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  Home  > Child/Family Wellness  > Myth: Schools Are the Best Places for Children to Learn

Myth: Schools Are the Best Places for Children to Learn

Children learn from anything and everything they see. They learn wherever they are, not just in special learning places. They learn much more from things, natural or made, that are real and significant in the world in their own right and not just made in order to help children learn; in other words, they are more interested in the objects and tools we use in our regular lives than in almost any special learning materials made for them.

We can best help children learn, not by deciding what we think they should learn and thinking of ingenious ways to teach it to them, but by making the world, as far as we can, accessible to them, paying serious attention to what they do, answering their questions--if they have any--and helping them explore the things they are most interested in. The ways we can do this are simple and easily understood by (those) who like children and will take the trouble to pay some attention to what they so and think about what it may mean. —John Holt

John Holt (1923-1985), the recognized father of the home schooling movement, spent many years at the forefront of the school reform movement, talking, writing, and working for more freedom, choice, and innovation in education.

In his first book, How Children Fail, he shared his experience teaching a fifth-grade class of supposedly bright and privileged children at a prestigious school, while at the same time spending a lot of time with the babies and very young children of relatives and friends. He was struck by the contrast between the very young children and the children in his school class. The very young children were filled with energy, enthusiasm, and learning strategies. The ten-year-olds in his class were frightened, timid, and evasive. He began to suspect this had something to do with school itself.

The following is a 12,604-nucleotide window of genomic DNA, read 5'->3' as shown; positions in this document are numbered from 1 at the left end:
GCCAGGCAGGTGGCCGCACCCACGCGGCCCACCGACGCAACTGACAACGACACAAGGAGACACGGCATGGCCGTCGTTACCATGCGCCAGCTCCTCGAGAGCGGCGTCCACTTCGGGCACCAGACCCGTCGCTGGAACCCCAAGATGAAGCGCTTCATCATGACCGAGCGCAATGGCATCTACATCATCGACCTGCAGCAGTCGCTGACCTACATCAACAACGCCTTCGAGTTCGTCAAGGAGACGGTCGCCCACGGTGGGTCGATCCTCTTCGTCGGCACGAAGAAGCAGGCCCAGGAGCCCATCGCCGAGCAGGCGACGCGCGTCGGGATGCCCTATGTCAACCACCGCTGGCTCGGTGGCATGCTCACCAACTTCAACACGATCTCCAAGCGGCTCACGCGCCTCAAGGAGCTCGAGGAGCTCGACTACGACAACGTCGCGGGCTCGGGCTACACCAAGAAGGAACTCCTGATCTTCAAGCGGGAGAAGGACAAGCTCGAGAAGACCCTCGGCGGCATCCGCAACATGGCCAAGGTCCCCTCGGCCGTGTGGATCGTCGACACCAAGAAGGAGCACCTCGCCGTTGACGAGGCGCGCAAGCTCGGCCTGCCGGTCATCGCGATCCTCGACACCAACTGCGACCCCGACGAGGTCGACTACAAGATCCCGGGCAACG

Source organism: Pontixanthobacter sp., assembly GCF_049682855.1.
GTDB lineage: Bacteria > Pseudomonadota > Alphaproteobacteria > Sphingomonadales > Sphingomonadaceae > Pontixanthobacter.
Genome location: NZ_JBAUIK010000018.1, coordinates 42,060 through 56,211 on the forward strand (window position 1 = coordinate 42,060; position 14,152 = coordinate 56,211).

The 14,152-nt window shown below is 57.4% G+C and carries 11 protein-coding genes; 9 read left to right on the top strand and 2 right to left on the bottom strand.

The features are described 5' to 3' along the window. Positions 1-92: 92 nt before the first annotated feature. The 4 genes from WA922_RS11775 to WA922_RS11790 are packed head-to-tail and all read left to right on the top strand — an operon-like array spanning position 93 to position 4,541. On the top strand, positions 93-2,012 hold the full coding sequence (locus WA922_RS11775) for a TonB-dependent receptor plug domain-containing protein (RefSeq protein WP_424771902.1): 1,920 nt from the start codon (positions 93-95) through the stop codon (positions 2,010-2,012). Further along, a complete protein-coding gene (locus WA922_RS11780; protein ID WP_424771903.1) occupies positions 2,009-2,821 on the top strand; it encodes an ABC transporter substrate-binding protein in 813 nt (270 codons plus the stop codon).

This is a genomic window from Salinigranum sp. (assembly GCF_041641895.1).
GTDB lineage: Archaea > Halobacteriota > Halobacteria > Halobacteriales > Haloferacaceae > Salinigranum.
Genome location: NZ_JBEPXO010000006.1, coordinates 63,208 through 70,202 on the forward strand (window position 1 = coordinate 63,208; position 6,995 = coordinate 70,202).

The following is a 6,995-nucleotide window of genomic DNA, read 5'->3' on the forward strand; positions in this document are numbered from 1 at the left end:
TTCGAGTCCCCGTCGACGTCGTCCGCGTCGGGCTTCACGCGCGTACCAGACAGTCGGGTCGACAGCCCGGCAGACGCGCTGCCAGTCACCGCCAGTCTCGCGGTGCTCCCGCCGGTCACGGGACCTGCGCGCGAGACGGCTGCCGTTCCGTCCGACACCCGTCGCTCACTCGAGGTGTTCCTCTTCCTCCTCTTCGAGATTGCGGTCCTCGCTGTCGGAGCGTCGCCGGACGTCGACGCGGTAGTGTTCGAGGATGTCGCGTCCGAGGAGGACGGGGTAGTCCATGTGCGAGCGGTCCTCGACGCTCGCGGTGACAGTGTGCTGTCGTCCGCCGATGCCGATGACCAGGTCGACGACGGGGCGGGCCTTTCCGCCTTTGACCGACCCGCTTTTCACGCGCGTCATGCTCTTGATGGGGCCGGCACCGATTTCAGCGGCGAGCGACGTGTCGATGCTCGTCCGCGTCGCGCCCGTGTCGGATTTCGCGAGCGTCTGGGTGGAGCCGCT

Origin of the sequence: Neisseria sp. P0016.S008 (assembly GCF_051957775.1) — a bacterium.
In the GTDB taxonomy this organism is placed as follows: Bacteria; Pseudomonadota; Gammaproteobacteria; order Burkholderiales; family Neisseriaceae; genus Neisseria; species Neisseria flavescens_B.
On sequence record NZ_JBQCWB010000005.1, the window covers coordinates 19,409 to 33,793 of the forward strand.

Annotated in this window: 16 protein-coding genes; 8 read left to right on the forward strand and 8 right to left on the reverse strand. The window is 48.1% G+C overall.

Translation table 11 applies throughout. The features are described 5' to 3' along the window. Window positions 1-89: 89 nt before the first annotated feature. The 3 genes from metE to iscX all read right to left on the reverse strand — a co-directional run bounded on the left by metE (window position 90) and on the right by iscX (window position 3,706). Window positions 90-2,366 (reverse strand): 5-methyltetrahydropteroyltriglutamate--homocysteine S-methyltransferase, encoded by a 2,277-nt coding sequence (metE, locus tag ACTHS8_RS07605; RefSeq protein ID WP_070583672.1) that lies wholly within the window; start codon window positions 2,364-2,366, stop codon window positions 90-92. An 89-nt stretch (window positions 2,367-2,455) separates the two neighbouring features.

Holt saw that the very young children he was around were observing, thinking, speculating, theorizing, testing, and experimenting all the time--and that they were much better at it than we are. He reasoned that, given children are by nature and from birth very curious about the world around them, and very energetic, resourceful and competent in exploring it and mastering it, why not make schools places in which children are allowed, encouraged and (if and when requested) helped to explore and make sense of the world about them in ways that most interest them.

Many educators, parents, and members of the public seemed interested, even enthusiastic about making schools into places where children would be independent and self-directing learners. It seemed to Holt and his allies that significant changes were imminent, but by the early seventies it was apparent that the movement for school reform was a fad and illusion. Few people were willing to give more freedom and self-direction to children, and of those who did, most saw it as a "motivational device" rather than a serious way of living and working with children.

The schools were continuing to do what they had always done and what he realized most people wanted: Teach Children about Reality; Teach Them that Life Is No Picnic; Teach Them to Shut Up and Do What They're Told. This was not, he reasoned, borne of pure meanness but the result of a strong work ethic that concludes anyone without a full-time job is a bum. Parents don't want their kids to be bums: They want their kids to be able to work.

Holt began to consider the possibility that schools were not a requirement, or even the best place for learning. Experiences with groups of people starting their own alternative schools in the late sixties and seventies, led to his deciding that the work required--meetings, raising money, red tape, buildings, inspectors--wasn't worth it. It was easier to teach the kids at home. Finding that what these families needed was support and ideas from other parents, and in order to develop his own ideas, he began the magazine Growing Without Schooling, in which parents share experiences teaching their children at home. It continued to be published another 16 years after his death in 1985.

It is nothing short of a miracle that the modern methods of instruction have not yet entirely strangled the holy curiosity of inquiry. —Albert Einstein

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